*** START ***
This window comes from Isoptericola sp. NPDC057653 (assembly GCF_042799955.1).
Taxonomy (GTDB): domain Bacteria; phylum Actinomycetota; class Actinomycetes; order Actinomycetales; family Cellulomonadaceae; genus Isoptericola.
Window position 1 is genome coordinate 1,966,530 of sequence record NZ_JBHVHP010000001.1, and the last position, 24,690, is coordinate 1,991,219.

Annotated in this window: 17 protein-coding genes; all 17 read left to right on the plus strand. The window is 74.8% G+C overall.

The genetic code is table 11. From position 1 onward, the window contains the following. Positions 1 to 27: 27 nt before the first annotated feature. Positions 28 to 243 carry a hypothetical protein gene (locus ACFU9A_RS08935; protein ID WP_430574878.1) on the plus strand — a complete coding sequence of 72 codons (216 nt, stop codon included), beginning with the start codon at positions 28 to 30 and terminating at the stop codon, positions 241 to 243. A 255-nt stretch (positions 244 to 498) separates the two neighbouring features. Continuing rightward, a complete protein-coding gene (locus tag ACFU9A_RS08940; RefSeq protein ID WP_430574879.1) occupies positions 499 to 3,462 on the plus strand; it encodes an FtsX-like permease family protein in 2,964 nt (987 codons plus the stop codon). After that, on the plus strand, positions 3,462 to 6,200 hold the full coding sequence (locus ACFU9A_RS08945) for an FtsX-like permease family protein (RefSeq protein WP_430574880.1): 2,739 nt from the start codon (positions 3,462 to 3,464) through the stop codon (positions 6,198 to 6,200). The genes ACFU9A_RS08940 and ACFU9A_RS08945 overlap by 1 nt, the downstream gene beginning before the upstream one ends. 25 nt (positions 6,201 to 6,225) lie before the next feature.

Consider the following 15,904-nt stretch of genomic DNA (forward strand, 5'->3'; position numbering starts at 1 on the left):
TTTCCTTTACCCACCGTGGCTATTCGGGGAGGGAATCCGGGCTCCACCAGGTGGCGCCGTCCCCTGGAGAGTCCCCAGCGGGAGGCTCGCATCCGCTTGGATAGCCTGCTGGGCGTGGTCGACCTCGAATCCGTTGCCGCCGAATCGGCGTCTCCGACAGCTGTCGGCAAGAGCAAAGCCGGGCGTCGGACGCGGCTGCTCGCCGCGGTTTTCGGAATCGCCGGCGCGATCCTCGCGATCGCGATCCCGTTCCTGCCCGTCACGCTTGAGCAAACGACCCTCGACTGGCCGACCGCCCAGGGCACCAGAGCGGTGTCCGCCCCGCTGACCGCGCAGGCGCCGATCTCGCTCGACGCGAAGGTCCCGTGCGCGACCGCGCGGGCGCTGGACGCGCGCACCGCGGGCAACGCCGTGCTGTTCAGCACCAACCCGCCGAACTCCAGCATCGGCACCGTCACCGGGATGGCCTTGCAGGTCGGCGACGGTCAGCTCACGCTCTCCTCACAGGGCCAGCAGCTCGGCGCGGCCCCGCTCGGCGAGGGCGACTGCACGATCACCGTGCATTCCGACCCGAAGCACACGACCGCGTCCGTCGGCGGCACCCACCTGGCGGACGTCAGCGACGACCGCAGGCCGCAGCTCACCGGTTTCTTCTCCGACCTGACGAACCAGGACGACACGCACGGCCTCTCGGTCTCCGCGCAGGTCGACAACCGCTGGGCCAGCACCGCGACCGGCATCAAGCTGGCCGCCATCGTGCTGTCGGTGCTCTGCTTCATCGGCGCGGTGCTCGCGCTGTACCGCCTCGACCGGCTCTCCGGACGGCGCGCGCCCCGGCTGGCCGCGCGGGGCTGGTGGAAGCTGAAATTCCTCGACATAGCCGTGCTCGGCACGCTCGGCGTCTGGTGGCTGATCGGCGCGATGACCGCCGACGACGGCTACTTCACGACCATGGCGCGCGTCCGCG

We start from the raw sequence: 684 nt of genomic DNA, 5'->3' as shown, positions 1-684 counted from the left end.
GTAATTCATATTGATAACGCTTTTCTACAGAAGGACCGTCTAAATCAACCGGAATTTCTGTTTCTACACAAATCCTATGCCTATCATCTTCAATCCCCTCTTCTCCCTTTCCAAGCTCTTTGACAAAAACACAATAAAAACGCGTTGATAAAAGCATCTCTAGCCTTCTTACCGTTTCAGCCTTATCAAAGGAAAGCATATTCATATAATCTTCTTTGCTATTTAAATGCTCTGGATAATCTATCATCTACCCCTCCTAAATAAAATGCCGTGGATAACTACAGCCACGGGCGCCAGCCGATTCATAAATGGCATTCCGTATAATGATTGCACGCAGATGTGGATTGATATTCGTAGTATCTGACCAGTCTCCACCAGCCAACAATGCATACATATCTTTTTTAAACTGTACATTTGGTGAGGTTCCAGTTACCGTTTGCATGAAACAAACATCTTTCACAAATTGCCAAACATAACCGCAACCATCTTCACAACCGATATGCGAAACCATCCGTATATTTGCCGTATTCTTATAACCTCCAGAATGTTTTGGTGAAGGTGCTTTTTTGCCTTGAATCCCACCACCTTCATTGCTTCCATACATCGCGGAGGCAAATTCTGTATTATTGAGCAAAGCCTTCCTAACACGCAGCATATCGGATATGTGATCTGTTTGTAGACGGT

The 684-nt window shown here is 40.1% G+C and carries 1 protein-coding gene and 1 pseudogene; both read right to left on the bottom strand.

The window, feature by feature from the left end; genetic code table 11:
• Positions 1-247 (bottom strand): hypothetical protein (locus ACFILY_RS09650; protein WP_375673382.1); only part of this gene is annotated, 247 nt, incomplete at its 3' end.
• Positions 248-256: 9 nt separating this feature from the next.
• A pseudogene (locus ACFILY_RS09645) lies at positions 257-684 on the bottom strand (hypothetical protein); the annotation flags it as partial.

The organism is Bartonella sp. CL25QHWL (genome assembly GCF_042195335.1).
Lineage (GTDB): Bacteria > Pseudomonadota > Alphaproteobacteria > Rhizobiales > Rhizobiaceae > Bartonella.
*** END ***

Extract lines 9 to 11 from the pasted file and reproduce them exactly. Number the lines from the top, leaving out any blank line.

GTAATTCATATTGATAACGCTTTTCTACAGAAGGACCGTCTAAATCAACCGGAATTTCTGTTTCTACACAAATCCTATGCCTATCATCTTCAATCCCCTCTTCTCCCTTTCCAAGCTCTTTGACAAAAACACAATAAAAACGCGTTGATAAAAGCATCTCTAGCCTTCTTACCGTTTCAGCCTTATCAAAGGAAAGCATATTCATATAATCTTCTTTGCTATTTAAATGCTCTGGATAATCTATCATCTACCCCTCCTAAATAAAATGCCGTGGATAACTACAGCCACGGGCGCCAGCCGATTCATAAATGGCATTCCGTATAATGATTGCACGCAGATGTGGATTGATATTCGTAGTATCTGACCAGTCTCCACCAGCCAACAATGCATACATATCTTTTTTAAACTGTACATTTGGTGAGGTTCCAGTTACCGTTTGCATGAAACAAACATCTTTCACAAATTGCCAAACATAACCGCAACCATCTTCACAACCGATATGCGAAACCATCCGTATATTTGCCGTATTCTTATAACCTCCAGAATGTTTTGGTGAAGGTGCTTTTTTGCCTTGAATCCCACCACCTTCATTGCTTCCATACATCGCGGAGGCAAATTCTGTATTATTGAGCAAAGCCTTCCTAACACGCAGCATATCGGATATGTGATCTGTTTGTAGACGGT

The 684-nt window shown here is 40.1% G+C and carries 1 protein-coding gene and 1 pseudogene; both read right to left on the bottom strand.

The window, feature by feature from the left end; genetic code table 11: